The PDC also focuses its considerable GIS resources on risk assessment. Buika said the technology is valuable for helping local governments make long-range planning decisions. "We have the critical mass to really look at risk assessment and vulnerability assessment for local communities and regional assessments as well, so people can understand what the hazards really are," he said. "We can provide enough science and engineering information at the detail level for decision-makers to have all the information they need."

For instance, GIS maps can illustrate how a tsunami wave might "bounce" around an island before receding. "It is one thing to talk about what might happen," Buika said. "But when it does happen there can be death and destruction. With our modeling program, we can say how many casualties there might be, how many people will be homeless or in need of shelter, which hospitals could be out because of [poor] structural integrity. It is a loss-estimation model, so that planners will have a very good understanding of the scope of an event."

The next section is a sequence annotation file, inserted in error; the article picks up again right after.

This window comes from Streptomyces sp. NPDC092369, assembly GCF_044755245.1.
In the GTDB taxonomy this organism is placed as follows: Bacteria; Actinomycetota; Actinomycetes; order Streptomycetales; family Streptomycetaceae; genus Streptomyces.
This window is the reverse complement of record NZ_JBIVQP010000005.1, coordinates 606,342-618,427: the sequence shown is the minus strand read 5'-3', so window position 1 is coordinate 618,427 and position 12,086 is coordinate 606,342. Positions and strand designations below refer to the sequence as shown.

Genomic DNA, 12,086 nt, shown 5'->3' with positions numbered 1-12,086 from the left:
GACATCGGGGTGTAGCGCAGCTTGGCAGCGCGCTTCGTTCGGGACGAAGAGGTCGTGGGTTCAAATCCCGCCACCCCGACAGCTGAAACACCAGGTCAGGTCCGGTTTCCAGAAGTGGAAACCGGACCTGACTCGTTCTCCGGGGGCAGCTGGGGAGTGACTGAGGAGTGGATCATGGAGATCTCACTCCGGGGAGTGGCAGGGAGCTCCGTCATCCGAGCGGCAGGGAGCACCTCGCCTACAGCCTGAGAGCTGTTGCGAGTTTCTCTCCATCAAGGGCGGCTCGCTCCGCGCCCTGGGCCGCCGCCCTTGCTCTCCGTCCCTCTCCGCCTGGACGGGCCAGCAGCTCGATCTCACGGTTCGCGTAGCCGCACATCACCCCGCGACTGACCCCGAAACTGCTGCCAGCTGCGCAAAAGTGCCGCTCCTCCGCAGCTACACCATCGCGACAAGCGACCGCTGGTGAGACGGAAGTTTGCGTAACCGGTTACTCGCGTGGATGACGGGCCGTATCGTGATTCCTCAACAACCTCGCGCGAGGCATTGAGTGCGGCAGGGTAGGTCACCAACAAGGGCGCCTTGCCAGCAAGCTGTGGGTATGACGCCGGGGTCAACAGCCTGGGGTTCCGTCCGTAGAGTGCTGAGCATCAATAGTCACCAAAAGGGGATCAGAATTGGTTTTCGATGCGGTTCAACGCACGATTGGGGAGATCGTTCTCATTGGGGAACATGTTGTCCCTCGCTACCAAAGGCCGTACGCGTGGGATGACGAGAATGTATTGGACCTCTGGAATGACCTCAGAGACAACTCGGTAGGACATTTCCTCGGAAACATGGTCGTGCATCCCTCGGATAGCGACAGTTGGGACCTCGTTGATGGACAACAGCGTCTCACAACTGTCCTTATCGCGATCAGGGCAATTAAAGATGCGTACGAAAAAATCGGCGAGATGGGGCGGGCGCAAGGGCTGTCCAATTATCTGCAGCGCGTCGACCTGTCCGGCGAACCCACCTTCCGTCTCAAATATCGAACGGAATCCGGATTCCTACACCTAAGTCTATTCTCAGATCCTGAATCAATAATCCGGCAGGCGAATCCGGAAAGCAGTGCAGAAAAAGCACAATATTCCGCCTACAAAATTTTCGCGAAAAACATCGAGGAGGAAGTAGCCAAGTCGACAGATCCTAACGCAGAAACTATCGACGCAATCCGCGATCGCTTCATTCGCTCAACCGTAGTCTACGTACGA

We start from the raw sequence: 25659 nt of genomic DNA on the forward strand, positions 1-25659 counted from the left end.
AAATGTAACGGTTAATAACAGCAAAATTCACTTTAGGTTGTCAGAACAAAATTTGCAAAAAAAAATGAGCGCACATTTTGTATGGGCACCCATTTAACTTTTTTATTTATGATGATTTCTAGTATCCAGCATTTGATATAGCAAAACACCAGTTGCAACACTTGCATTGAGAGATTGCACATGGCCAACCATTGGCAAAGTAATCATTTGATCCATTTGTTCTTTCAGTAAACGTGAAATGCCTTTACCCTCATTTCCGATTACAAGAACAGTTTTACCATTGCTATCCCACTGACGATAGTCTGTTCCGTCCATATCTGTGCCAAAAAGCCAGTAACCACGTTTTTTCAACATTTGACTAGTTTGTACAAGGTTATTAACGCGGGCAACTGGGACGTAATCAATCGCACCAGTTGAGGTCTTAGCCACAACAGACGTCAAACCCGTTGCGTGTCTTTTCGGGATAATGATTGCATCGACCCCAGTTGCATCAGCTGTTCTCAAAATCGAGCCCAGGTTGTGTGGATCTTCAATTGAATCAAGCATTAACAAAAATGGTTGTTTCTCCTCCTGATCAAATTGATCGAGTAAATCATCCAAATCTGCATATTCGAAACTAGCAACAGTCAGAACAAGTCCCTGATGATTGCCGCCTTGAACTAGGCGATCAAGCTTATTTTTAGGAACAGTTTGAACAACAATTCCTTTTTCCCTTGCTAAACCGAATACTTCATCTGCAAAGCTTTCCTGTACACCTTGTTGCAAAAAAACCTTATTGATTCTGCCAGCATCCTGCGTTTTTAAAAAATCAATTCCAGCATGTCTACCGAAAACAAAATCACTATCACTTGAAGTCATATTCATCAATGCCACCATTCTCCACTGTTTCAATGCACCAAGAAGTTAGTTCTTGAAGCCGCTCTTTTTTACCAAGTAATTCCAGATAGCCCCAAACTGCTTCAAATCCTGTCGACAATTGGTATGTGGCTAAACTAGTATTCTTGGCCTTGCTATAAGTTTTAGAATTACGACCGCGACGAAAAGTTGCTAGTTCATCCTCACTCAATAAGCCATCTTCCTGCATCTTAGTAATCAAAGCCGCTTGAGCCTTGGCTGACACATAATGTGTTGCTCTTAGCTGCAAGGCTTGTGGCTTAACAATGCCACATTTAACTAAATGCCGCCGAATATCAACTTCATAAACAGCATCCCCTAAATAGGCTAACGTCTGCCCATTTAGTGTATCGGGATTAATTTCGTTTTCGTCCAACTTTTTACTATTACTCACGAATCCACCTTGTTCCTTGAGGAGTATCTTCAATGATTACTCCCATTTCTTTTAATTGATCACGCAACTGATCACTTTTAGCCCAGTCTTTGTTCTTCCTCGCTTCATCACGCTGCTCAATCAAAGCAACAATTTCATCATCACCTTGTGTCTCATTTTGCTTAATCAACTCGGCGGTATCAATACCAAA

GIS maps provide valuable insight into other matters, as well. "There are lots of growth issues with
islands," Buika said. "We've created lots of problems in our cities and, with this technology, we can present solutions."

Using GIS maps of various proposals helps avoid misunderstanding, he said. "It's had tremendous impact on the [Maui] City Council. Just like a county's general plan, now there is a digital general plan."

Practical Efficiency